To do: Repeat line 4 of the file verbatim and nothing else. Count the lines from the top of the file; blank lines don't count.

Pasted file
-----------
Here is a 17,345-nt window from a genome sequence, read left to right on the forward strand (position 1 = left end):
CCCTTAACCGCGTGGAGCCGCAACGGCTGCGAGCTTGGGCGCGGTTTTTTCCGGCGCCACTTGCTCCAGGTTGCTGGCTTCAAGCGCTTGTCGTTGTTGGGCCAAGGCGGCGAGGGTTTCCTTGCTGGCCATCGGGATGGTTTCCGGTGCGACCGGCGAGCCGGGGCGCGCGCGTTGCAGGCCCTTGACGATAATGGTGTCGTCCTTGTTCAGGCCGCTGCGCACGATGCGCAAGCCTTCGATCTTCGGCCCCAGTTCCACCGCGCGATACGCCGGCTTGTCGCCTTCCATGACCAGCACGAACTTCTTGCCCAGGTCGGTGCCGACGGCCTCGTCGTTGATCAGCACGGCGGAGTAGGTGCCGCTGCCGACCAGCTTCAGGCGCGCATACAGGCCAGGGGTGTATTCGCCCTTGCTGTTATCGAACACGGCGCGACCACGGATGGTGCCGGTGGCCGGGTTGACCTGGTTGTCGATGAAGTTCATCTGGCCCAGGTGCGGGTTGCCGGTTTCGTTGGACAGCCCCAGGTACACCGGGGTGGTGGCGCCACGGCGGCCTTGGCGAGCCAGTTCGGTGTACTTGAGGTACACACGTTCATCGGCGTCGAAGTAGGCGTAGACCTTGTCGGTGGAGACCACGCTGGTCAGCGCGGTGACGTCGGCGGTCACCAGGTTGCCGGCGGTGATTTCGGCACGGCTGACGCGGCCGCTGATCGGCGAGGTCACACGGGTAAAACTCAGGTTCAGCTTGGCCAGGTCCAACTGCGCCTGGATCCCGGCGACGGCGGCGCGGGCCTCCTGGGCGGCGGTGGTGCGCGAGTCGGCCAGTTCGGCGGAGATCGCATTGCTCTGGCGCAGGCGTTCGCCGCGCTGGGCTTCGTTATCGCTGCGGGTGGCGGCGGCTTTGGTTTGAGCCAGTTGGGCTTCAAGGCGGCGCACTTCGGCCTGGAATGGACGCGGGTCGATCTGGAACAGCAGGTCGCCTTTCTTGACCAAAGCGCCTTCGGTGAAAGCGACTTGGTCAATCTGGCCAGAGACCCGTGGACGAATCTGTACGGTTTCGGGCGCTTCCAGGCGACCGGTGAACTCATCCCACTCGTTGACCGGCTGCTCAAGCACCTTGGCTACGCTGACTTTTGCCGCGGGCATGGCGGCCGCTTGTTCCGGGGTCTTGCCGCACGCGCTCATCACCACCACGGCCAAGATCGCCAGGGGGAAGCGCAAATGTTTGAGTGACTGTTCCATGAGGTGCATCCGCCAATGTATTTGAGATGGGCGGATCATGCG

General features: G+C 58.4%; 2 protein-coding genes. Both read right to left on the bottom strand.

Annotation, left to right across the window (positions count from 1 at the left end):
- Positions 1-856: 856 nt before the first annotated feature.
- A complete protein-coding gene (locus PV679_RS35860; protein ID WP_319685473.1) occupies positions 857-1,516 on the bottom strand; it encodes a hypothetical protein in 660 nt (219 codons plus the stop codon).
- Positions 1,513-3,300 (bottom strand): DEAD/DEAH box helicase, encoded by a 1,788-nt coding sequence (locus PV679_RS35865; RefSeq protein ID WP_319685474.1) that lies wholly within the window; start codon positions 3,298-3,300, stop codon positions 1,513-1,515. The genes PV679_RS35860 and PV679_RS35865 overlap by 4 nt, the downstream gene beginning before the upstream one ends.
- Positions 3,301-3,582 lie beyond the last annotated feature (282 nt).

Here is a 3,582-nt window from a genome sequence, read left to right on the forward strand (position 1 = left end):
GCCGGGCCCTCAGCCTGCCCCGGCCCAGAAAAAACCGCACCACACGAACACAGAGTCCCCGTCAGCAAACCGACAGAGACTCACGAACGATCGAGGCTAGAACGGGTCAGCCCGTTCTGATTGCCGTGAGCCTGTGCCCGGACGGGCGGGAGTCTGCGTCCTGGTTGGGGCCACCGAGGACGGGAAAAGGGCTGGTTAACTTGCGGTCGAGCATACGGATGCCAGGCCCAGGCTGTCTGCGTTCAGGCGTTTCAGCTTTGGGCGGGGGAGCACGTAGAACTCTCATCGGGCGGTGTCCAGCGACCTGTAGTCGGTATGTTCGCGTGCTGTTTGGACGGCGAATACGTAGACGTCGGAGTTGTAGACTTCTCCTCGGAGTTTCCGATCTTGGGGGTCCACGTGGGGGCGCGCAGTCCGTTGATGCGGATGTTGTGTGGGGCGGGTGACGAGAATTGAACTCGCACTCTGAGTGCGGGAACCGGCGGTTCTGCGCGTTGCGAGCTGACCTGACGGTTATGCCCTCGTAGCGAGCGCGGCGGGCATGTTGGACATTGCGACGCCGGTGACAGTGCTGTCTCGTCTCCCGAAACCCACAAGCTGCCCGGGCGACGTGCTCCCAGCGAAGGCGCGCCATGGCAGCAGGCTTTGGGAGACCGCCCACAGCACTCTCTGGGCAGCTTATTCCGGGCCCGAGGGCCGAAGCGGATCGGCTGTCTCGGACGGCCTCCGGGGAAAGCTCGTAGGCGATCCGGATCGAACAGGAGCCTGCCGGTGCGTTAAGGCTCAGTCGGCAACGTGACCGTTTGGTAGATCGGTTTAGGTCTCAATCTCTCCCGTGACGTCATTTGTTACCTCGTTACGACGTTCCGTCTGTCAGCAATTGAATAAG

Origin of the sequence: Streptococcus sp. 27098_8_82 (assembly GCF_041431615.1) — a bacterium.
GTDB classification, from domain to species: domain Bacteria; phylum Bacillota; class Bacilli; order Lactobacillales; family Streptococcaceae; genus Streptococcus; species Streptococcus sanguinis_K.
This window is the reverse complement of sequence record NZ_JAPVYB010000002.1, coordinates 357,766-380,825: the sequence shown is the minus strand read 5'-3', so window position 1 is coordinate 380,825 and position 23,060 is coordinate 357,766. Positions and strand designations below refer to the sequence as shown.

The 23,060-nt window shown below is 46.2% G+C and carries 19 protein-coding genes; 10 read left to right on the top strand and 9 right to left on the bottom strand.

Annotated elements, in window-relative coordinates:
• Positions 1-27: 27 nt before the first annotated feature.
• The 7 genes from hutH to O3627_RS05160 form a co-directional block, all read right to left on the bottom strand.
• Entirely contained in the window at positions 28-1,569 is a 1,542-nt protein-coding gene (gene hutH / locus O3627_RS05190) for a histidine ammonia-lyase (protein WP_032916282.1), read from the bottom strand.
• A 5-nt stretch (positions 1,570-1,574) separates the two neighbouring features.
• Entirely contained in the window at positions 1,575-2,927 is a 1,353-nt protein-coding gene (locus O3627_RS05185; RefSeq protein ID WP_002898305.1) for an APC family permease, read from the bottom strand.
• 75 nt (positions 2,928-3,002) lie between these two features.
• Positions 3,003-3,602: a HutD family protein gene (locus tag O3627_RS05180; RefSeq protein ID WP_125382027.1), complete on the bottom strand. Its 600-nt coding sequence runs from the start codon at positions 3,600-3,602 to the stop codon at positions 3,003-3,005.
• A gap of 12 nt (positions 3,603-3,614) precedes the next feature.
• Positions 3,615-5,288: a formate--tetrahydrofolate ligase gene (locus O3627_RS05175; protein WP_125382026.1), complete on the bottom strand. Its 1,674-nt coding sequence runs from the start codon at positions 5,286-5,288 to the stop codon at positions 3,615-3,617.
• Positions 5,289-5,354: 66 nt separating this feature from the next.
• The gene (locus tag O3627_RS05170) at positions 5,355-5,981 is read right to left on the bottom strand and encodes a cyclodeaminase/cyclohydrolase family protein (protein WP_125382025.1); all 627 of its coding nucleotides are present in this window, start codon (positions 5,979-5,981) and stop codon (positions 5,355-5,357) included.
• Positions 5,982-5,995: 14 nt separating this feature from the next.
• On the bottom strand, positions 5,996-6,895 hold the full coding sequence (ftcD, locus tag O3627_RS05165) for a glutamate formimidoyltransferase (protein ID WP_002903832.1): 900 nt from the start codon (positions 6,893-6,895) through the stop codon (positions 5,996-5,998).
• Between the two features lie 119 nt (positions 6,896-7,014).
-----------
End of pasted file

Annotation, left to right across the window (positions count from 1 at the left end):